Categories:Fish and Seafood History Oyster Appetizers Oysters Pacific Northwest Vodka Cocktails
If you are a raw oyster lover, wait until you try this Oyster Shooter. You will definitely be in “Oyster Heaven!”
Oyster shooters are popular because they are simple to prepare and consume, and also so delicious! Some people consider this the ultimate way to enjoy fresh oysters.
History of Oyster Shooter:
The Oyster Cocktail or Oyster Shooter, a popular West Coast treat, originated in a San Francisco restaurant around 1860 by a miner back from the gold fields. The miner was loaded down with gold nugget bigger than ballpark peanuts. Being hungry, the miner asked on the the restaurant’s waiters to bring him a plate of California raw oysters with some ketchup, horseradish, vinegar, Worcestershire sauce, and a whiskey cocktail. After drinking the whiskey, he put the oysters into the goblet, adding salt and pepper, vinegar, Worcestershire sauce, horseradish, and ketchup.
The restaurant keeper looked on with interest. “What sort of mess do you call that, partner?” he asked. The miner responded, “That is what I call an oyster cocktail.” The next day a sign appeared in the restaurant’s front window: OYSTER COCKTAIL – FOUR BITS PER GLASS. Within a week, every restaurant in San Francisco was serving this new beverage.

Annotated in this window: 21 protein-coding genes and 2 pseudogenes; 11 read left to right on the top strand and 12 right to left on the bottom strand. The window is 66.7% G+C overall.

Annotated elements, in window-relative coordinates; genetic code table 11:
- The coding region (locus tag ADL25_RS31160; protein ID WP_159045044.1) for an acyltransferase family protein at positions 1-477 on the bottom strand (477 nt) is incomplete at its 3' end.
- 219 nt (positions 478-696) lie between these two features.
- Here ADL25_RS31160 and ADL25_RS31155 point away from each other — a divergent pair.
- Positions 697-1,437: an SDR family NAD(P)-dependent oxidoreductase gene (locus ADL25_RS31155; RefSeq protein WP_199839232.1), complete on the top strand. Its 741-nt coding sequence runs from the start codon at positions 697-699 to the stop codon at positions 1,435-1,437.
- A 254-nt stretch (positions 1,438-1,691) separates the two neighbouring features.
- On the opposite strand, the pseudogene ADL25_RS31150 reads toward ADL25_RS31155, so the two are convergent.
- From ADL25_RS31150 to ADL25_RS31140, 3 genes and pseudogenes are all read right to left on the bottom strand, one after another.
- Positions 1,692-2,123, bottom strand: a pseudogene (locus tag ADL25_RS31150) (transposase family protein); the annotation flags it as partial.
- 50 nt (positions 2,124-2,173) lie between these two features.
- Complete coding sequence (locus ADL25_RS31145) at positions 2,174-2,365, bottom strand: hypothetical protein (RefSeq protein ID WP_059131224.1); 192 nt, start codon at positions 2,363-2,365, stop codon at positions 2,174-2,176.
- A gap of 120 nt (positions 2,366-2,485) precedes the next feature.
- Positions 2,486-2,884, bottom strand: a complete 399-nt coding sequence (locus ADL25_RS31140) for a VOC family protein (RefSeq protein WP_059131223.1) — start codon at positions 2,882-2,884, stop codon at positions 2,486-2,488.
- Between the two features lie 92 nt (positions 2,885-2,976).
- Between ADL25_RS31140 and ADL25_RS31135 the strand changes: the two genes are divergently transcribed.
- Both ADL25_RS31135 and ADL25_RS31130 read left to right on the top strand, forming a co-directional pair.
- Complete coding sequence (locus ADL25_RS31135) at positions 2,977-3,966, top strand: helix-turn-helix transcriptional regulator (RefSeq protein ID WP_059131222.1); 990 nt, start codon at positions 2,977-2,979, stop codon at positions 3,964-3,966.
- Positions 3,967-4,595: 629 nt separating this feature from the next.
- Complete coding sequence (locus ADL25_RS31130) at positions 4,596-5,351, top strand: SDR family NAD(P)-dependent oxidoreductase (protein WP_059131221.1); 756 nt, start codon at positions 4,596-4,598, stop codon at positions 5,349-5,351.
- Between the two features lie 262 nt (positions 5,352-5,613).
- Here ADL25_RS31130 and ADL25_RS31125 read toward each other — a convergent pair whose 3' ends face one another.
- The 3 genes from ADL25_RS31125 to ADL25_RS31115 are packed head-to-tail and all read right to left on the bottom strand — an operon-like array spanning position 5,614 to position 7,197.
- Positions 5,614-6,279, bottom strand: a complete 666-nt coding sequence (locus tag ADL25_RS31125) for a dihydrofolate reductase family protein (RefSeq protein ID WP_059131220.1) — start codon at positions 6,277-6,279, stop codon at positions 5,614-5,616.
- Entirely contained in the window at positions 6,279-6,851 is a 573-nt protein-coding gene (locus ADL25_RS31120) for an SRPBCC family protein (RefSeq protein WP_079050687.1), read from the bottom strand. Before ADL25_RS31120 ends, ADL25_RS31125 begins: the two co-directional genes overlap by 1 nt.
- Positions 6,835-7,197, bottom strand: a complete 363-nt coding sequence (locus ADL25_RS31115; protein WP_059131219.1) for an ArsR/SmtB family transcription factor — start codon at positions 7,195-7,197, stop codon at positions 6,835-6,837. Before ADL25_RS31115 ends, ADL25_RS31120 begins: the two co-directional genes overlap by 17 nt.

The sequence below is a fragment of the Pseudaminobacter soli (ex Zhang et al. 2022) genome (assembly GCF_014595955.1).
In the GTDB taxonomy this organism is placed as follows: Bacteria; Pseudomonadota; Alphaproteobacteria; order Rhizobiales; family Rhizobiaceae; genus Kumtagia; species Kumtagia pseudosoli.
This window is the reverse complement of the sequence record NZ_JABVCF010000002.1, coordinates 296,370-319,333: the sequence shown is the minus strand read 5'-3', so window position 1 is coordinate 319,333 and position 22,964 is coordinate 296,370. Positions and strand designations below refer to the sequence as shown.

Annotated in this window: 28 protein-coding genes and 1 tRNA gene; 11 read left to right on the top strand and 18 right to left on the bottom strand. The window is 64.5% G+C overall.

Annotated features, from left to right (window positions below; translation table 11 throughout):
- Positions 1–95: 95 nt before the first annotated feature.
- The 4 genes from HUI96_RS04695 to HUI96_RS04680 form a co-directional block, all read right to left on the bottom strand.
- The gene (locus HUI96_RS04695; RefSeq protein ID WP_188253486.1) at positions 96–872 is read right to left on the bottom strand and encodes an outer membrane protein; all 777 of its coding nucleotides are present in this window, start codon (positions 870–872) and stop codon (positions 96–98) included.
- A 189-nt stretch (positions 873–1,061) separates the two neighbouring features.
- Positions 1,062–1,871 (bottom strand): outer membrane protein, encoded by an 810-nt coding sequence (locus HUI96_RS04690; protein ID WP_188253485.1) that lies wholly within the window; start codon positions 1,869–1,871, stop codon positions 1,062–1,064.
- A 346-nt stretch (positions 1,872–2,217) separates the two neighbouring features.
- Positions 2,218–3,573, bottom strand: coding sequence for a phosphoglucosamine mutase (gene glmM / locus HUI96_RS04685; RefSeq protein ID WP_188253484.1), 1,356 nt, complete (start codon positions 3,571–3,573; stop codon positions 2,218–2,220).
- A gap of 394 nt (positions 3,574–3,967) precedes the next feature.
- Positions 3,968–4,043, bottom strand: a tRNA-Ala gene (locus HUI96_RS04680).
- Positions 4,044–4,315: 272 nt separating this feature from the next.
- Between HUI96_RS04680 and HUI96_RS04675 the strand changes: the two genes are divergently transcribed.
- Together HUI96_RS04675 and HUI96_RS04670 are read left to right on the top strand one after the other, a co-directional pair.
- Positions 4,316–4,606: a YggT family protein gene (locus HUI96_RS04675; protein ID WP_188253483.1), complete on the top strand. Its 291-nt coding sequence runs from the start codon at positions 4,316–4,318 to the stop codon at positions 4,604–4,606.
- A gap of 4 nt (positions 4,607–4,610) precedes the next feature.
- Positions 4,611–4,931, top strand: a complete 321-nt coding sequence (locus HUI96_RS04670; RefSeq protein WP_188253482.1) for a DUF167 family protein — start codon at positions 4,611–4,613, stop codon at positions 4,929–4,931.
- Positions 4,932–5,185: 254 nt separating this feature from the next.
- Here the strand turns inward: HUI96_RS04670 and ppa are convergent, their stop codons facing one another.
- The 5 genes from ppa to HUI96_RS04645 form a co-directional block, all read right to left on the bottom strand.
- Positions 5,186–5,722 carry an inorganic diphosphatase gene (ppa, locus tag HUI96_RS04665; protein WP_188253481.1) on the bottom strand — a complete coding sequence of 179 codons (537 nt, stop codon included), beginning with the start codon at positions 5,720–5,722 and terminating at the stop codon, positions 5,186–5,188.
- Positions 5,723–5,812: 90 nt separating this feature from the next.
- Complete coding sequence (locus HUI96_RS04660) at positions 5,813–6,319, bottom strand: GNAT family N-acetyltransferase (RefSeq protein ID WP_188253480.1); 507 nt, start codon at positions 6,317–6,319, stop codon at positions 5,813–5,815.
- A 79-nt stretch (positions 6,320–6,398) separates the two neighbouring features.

About Pacific Coast Oysters:
Oysters were popular with the gold miners because most of the miners thought that rich people always ate oysters. They figured that what was good enough for the rich swells back East was certainly good enough for them! During the gold rush era, there was a great demand for oysters in San Francisco, and stories were told of oysters being paid for with gold. Originally local oysters were harvested, but it took only a short time to over harvest and deplete the beds in San Francisco Bay.
Starting in 1850, large numbers of native oysters, also known as Olympia oysters, were harvested from Willapa Bay in northwestern Washington State and shipped live to San Francisco by large oyster schooners. Nearly 200,00 bushels of oysters were shipped annually to California. The native beds of oysters, several feet thick, were heavily harvested, and nothing was done to help them replenish themselves. The oyster trade continued until around 1870, when both the numbers of oysters in the Willapa Bay began to diminish due to over harvesting and the first transcontinental railroad reached San Francisco, bringing East Coast oysters. By early twentieth century, 85 percent of the oysters sold in California were from the East Coast.
Oysterville, a small town on the Long Beach peninsula, was the center of the burgeoning oyster industry. For a time Oysterville was the wealthiest town in Washington, earning it the nickname “the Baltimore of the West.”
Oyster Shooter – Oyster Cocktail Recipe: